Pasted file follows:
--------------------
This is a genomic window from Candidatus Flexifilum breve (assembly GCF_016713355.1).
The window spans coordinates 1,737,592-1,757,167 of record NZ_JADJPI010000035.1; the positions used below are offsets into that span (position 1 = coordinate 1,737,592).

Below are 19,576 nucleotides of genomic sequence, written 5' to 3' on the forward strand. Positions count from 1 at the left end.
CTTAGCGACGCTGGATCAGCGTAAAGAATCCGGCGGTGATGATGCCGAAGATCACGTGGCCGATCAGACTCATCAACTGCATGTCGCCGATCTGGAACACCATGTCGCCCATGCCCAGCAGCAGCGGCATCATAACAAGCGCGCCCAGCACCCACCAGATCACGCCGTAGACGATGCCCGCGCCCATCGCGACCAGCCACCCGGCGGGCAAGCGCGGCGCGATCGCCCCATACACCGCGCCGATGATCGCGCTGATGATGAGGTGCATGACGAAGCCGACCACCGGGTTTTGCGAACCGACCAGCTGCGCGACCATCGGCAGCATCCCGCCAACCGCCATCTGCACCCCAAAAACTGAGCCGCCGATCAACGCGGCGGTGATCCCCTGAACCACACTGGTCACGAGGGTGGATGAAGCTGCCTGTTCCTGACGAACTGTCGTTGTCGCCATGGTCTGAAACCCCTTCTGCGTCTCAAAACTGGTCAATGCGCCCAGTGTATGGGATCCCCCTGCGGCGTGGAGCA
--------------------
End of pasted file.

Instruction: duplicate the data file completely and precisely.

This is a genomic window from Candidatus Flexifilum breve (assembly GCF_016713355.1).
The window spans coordinates 1,737,592-1,757,167 of record NZ_JADJPI010000035.1; the positions used below are offsets into that span (position 1 = coordinate 1,737,592).

Below are 19,576 nucleotides of genomic sequence, written 5' to 3' on the forward strand. Positions count from 1 at the left end.
CTTAGCGACGCTGGATCAGCGTAAAGAATCCGGCGGTGATGATGCCGAAGATCACGTGGCCGATCAGACTCATCAACTGCATGTCGCCGATCTGGAACACCATGTCGCCCATGCCCAGCAGCAGCGGCATCATAACAAGCGCGCCCAGCACCCACCAGATCACGCCGTAGACGATGCCCGCGCCCATCGCGACCAGCCACCCGGCGGGCAAGCGCGGCGCGATCGCCCCATACACCGCGCCGATGATCGCGCTGATGATGAGGTGCATGACGAAGCCGACCACCGGGTTTTGCGAACCGACCAGCTGCGCGACCATCGGCAGCATCCCGCCAACCGCCATCTGCACCCCAAAAACTGAGCCGCCGATCAACGCGGCGGTGATCCCCTGAACCACACTGGTCACGAGGGTGGATGAAGCTGCCTGTTCCTGACGAACTGTCGTTGTCGCCATGGTCTGAAACCCCTTCTGCGTCTCAAAACTGGTCAATGCGCCCAGTGTATGGGATCCCCCTGCGGCGTGGAGCA